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I'm currently in the middle of designing a poster, and obviously want to avoid major surprises with colour when it comes to going to the printers. However, I definitely can't afford any of the colour calibration products, and this answer suggests it's not as necessary as widely believed, so I'm trying to make other adjustments that will help match my monitor closer to the previews I will be printing out with my home printer (and of course the end product with the printers themselves).

I started designing my poster in the default Photoshop colour profile of Working CMYK - U.S. Web Coated (SWOP) V2. I'm in the UK, and have read that FOGRA39 is the standard colour profile used by printers here, and have seen at least one printer explicitly recommend it during my research.

Is it worth converting my document's profile to FOGRA39 to ensure that what I'm seeing while I'm designing will be closer to what is likely to be printed? If so, then which options should I select at the slightly-overwhelming Convert to Profile dialogue?

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If your screen isn't calibrated, then unless you know exactly what colours you are going to be using - I mean dialled-in Pantone colours specified by the client, not photographs - then you don't know where you're starting from, which makes it fairly pointless to try to decide between two finishing points. You'll find the out of gamut bits easily enough, but that really won't tell you the whole story.

I think if this is a 'first go' at this type of work, then you would do well to find a printer who will hand-hold you through the process, or even do part of it for you. One that will let you take your RGB file to them & let you watch them do the conversion.
You could try giving them all three versions, RGB, SWOP & FOGRA; and see what they all look like on their calibrated screen. That may give you a better chance for next time.
They may even have a giclée printer that they could run test copies on, before going for the full run on a 4-colour offset litho.

The time not to find out you should have done it differently is when you have 18 pallets of finished material in your loading bay… all of it the wrong colours, and the client looking considerably less colour-calibrated than before, face going redder by the minute.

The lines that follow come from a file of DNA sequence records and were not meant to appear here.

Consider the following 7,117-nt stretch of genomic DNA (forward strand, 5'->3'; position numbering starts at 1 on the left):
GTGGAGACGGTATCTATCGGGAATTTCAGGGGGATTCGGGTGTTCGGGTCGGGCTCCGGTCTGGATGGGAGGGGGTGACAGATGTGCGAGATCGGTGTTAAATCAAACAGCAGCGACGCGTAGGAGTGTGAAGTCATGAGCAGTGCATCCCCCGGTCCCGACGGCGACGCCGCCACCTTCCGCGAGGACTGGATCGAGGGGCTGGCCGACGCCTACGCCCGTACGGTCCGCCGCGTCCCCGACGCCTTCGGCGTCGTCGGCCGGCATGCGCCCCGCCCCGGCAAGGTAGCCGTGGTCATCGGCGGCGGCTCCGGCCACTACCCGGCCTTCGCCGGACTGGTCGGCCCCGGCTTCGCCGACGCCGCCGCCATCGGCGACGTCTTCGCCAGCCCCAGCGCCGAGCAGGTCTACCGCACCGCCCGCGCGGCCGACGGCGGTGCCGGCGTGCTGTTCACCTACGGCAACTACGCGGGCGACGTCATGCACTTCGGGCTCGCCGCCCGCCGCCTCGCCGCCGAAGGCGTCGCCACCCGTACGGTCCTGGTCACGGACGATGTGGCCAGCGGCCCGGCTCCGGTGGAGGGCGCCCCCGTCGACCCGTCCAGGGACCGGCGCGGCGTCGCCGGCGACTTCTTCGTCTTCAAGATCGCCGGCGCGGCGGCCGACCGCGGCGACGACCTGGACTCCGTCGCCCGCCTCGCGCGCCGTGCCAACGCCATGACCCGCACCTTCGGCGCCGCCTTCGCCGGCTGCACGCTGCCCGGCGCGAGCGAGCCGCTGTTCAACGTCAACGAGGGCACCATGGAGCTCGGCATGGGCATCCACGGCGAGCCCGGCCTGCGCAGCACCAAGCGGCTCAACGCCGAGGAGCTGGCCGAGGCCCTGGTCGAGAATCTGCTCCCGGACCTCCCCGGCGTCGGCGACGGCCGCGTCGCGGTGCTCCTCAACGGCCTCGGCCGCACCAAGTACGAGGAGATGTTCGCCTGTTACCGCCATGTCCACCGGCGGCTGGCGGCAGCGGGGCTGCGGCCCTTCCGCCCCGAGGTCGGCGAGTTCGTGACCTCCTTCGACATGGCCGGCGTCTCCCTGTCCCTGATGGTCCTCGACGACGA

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  • One minor clarification - is there any reason to take an RGB file to the printer? It's my understanding that the CMYK file (SWOP or FOGRA) alone is what the printer is looking for. Jul 12 '20 at 0:07
  • As you don't know until you get there what profile they actually want [the only CMYK printers I use these days want their own profile per output substrate type, everybody else I use wants sRGB] Then you may as well take along one you know [or at least think] should look right on a monitor. If they're doing the hand-holding, then they may as well start from some kind of baseline.
    – Tetsujin
    Jul 12 '20 at 10:55
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The post is stating a fact. You dont need to see the correct color on your monitor.

It is true that you dont need monitor calibration. Many designers can and do live without it. According to our printmasters its entirely normal that designers have turned their color management off; Apparently because that makes users more comfortable designing as color management requires one to think.

Most designers also dont seem to mind getting random color. Until one day that they are very very unhappy indeed. They are unhappy because they have to redo the work and pay the bill personally. Mind you this day may never come.

However, do not kid yourself that adjusting color management settings would make any difference to you. Simply put you have chosen to live without color management. It didnt even occour to me how much off my displays were untill i actually calibrated them the first time. It is also hardly a cost issue you can get calibrator with 100-200 dollars. Which is probably less money than your first printjob.

You can always fall back to the old way of managing color and that is to use known values. Personally i find that this is more expensive than calibration. But then i do very very little customer facing design that would require any quality control at all.

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